Newport Dancers' GazettePrevious Issue
The Newport Dancers' Gazette
Newport Dance Week
The Commonwealth Vintage Dancers are pleased to welcome you to our eleventh Newport Vintage Dance Week. We are especially grateful to Portsmouth Abbey School for allowing us to hold the dance week here this year. We hope you enjoy the new site. Information about some other things that are new this year is below. For your information, we share the campus this week with attendees of an Elderhostel conference.
WHICH CLASSES SHOULD I ATTEND?
Those trying vintage dance for the first time, including people with other types of dance experience, are encouraged to take the Beginner level classes, as are those with only a little vintage dance experience. This will help you learn the basic vintage dance steps. Dancers familiar with the basic vintage dance steps may want to try the more advanced classes. The afternoon classes may be attended by dancers of any level (beginners often find the dances of the 1920s and ragtime era easier to pick up than those of the nineteenth century).
We remind you that Vintage Dancers should be security conscious. Please lock your rooms, as the dormitories themselves are not locked. REMEMBER YOUR KEYS!!! Portsmouth Abbey does not have a 24 hr. security office, as Salve Regina did. It will be a hassle if you lock yourself out!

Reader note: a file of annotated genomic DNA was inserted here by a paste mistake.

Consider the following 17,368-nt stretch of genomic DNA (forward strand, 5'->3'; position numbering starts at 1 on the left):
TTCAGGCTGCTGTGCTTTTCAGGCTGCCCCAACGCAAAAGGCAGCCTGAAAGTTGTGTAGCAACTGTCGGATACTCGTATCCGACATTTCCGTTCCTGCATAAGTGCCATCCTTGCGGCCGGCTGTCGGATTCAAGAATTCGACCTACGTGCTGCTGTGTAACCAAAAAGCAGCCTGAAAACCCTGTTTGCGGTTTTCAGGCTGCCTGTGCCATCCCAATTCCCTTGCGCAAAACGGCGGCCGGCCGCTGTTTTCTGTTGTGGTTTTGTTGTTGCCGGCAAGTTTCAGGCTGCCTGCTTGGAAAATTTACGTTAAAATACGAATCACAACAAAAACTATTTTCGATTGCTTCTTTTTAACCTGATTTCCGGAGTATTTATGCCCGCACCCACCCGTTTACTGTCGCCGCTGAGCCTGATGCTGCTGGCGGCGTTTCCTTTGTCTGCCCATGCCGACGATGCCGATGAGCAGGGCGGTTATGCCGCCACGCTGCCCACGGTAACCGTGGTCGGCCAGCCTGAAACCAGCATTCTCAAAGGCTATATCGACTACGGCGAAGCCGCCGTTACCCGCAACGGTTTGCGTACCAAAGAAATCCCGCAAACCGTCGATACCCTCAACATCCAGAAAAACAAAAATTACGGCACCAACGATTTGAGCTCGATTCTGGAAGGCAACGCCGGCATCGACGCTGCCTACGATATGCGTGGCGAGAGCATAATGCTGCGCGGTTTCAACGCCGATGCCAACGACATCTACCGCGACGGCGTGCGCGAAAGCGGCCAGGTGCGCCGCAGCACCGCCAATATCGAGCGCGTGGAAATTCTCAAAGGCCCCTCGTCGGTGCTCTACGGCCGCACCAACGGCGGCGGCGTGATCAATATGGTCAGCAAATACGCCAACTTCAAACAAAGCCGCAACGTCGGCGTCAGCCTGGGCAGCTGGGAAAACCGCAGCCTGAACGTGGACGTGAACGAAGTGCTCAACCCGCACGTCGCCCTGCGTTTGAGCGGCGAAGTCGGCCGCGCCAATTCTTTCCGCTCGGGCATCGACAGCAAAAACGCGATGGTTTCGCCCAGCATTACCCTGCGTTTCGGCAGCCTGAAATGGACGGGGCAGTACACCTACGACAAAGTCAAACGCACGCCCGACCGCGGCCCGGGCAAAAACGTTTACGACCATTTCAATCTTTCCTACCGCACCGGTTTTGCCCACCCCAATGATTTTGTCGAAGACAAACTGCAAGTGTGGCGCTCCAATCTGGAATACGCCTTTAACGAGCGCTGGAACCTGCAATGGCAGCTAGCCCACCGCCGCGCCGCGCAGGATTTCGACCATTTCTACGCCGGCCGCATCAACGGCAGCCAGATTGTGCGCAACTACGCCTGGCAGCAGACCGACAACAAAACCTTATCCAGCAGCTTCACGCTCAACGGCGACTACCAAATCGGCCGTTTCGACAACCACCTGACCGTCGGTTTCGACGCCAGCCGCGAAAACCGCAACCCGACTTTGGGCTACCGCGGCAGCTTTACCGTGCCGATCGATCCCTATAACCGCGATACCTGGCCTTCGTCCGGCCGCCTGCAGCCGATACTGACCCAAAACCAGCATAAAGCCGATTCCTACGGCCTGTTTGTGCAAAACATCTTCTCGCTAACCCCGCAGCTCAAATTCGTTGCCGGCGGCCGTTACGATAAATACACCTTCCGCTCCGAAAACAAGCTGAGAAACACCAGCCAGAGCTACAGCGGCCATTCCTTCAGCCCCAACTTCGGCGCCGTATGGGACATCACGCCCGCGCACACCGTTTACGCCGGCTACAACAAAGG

SMOKING & ALCOHOL POLICY
Smoking is not permitted in or near any of the buildings, including dormitory rooms. Alcohol may not be brought into the dining hall.
" The wave of wrath over the 'Turkey Trot' is just receding, though 'modern dances' are still in disrepute. Those who first appeared on dance floors to the stirring strains of Too Much Mustard were depraved beings, and conservatives sighed for the beautiful and discarded waltz, forgetting naturally enough that the waltz, when new, was not considered beautiful&endash;neither it nor the polka, the schottische nor the gavotte, which were the 'modern' and therefore 'scandalous' dances of of 1860! "
Ladies' Home Journal, October 1916
In giving a dance, avoid, if possible, sending invitations to bores - they come without them.
Manners for the Metropolis 1912
"Paris is still tango-mad Tango tea rooms have sprung up as if by magic, and straightaway have become so popular that tables must be engaged a week in advance ."
Harper's Bazar, January 1914
The editor wishes to thank Mr. Robert Chapman for bringing to her attention the existence of a Library of Congress web site of dance manuals and related works at http://memory.loc.gov/ammem/dihtml/dihome.html
GREEN ANIMALS TOPIARY TOUR
DINNER TRAIN AND RAGTIME DANCE
The dinner train is scheduled to depart from the Boathouse at 7:00 pm - please do not be late, as you could miss more than the first course! Our private dinner train will pick us up right on campus and transport us along the coast of Narragansett Bay to Newport and back, as we enjoy an elegant dinner and watch the sunset. We suggest Ragtime evening attire for this excursion, as we will have an informal ragtime dance (to tapes) in the gymnasium upon our return at approximately 9:30 p.m.
AN 1890'S BALL AT THE ASTORS'